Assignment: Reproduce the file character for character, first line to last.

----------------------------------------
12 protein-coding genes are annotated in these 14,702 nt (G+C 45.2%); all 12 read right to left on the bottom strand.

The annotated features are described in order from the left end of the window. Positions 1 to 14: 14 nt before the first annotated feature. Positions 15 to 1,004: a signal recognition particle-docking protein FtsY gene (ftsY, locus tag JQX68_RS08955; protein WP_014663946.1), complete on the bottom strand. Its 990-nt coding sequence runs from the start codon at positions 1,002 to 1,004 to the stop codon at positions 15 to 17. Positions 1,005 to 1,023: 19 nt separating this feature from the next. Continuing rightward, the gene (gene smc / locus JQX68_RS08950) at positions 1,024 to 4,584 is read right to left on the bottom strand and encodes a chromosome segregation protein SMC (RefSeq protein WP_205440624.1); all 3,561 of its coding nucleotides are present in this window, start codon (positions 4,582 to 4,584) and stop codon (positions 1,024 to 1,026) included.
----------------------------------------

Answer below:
12 protein-coding genes are annotated in these 14,702 nt (G+C 45.2%); all 12 read right to left on the bottom strand.

The annotated features are described in order from the left end of the window. Positions 1 to 14: 14 nt before the first annotated feature. Positions 15 to 1,004: a signal recognition particle-docking protein FtsY gene (ftsY, locus tag JQX68_RS08955; protein WP_014663946.1), complete on the bottom strand. Its 990-nt coding sequence runs from the start codon at positions 1,002 to 1,004 to the stop codon at positions 15 to 17. Positions 1,005 to 1,023: 19 nt separating this feature from the next. Continuing rightward, the gene (gene smc / locus JQX68_RS08950) at positions 1,024 to 4,584 is read right to left on the bottom strand and encodes a chromosome segregation protein SMC (RefSeq protein WP_205440624.1); all 3,561 of its coding nucleotides are present in this window, start codon (positions 4,582 to 4,584) and stop codon (positions 1,024 to 1,026) included.